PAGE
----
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Personal Finance

401(k)ids - Part 2:
Teaching Kids Smart Spending and Saving Habits

By Brenda Watson Newmann
401k Forum Senior Editor

Fiscal Fitness for Tots
  • Let children learn from their own spending mistakes.
  • Involve them in comparison shopping.
  • Explain how you run your household budget.
  • Help children set and track their savings goals.

Giving children a regular allowance to manage is only the first step in teaching them financial planning skills. They also need real experience in spending and saving, and guidance from patient adults.

In a recent survey, high school and college kids said they rely overwhelmingly on their parents and/or other adult relatives for financial information.

So, adults of America, wake up! The country's financial future is at stake. This week's installment of 401(k)ids examines spending and saving exercises you can do with the kids in your life to keep them fiscally fit.

Learning to Spend - Let Your Child Make Mistakes

Learning to spend wisely involves a certain amount of trial and error. If you give your child an allowance but insist on approving all purchases, or if you give your child an advance every time she overspends, the financial planning lesson will be diluted.

So, lesson one for parents is "hand over the money and try to keep your mouth shut." (Of course, that doesn't apply if you have banned certain categories of toys from your house for reasons of principle.)

Here's an example. If little Jane immediately spends her entire weekly allowance on Pokémon cards, but three days later sees a coloring book she "really wants", you shouldn't give in to her pleas for more money. In fact, you should rejoice because this is exactly the lesson you are trying to teach - when it comes to managing money, she needs to plan ahead.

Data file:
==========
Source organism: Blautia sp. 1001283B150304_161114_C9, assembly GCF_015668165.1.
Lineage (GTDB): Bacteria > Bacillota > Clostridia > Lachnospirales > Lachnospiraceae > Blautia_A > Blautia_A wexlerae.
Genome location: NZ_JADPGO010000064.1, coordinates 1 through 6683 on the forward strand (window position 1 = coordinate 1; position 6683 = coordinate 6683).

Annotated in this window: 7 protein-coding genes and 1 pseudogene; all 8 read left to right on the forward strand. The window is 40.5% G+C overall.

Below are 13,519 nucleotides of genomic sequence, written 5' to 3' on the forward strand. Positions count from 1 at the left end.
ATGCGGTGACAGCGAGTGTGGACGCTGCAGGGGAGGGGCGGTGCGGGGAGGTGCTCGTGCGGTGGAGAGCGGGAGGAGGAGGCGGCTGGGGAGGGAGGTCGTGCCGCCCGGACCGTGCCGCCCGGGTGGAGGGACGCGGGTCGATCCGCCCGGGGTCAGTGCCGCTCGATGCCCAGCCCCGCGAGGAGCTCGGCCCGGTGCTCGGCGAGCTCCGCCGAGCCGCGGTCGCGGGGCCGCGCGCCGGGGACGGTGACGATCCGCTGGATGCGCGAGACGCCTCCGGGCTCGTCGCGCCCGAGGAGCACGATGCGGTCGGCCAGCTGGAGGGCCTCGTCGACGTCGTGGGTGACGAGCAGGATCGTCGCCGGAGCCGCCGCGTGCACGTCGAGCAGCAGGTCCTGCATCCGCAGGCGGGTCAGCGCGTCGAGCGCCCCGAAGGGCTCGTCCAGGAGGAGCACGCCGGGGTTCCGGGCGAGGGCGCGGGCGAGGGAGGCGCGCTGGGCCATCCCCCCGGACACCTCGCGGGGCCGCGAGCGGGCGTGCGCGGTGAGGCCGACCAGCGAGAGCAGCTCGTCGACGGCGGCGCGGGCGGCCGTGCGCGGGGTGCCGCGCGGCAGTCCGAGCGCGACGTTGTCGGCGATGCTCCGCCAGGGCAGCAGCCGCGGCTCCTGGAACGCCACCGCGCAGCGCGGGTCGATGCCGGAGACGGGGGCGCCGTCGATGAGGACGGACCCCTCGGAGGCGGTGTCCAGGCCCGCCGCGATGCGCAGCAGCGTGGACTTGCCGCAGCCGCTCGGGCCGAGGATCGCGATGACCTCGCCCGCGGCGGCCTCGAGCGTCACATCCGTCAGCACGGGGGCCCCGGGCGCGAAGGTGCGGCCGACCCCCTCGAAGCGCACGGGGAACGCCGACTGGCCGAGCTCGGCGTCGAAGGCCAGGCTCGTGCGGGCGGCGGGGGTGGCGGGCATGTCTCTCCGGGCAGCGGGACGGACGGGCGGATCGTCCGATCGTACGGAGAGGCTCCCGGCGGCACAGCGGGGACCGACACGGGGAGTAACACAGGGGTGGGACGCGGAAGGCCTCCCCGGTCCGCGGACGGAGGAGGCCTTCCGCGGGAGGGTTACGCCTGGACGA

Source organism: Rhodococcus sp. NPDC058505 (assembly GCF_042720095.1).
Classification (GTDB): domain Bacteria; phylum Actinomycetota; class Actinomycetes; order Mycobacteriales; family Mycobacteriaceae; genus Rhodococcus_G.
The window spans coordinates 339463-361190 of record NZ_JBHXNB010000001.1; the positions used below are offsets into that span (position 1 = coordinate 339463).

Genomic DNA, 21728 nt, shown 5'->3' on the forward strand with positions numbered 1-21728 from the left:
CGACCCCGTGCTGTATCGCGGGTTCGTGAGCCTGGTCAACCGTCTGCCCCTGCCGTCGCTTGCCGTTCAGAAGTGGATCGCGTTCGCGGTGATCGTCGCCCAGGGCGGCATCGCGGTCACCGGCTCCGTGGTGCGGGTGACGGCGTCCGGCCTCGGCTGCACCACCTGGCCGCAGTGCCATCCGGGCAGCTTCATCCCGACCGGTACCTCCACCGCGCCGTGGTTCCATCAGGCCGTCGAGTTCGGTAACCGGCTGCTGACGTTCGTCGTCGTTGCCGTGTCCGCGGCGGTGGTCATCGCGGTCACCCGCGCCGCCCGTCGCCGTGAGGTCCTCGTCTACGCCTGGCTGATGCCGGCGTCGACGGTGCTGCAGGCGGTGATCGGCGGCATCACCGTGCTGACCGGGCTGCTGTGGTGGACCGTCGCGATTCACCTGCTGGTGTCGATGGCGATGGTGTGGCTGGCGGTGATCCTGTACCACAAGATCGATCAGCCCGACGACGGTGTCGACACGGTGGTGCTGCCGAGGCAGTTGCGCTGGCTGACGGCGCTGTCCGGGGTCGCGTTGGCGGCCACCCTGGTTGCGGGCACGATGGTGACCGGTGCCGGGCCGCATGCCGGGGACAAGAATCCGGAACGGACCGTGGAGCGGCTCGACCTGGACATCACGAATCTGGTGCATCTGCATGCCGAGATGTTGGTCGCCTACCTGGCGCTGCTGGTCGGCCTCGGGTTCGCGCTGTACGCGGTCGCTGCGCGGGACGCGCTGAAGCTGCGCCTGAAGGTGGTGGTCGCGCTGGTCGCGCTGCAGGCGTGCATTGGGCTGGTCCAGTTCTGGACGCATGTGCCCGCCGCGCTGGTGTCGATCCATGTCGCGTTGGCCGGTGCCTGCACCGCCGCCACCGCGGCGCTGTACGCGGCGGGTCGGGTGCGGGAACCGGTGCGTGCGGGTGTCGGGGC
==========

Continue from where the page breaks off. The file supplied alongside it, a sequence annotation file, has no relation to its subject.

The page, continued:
Fortunately, Jane will learn this lesson when the consequences aren't too serious. Not having a coloring book at age 7 is a lot more palatable than not being able to repay $10,000 in credit card debt at age 27.

Fun With Comparison Shopping!

If you talk to your children about comparison shopping, you might be surprised at how interested they are. Lots of children are fascinated by details and will gladly search the supermarket aisles for the cheapest package of rice, if you'll let them. To illustrate the lesson, you could try paying them the difference between a more expensive package and the one they find for you.

This writer's nine-year-old daughter is always fascinated to see how much we save at the supermarket by showing our "members" card entitling us to special prices on certain items. These discounts are marked at the bottom of the receipt, providing an excellent visual lesson in the merits of spending wisely.

Monkey See, Monkey Do

Family finances probably aren't tops on your list of topics to discuss with your children. Consequently, your child may not realize how much thought and time you put into the family budget. (If you don't put thought and time into the family budget, now would be a good time to start!)

One day when this writer was out shopping for necessities, her seven-year-old son asked for money to buy a toy. Told "no," he pointed at the shopping cart and demanded to know "how come YOU always get what you want?" Obviously, he didn't understand that toothpaste for mom was not the same as a toy car for him.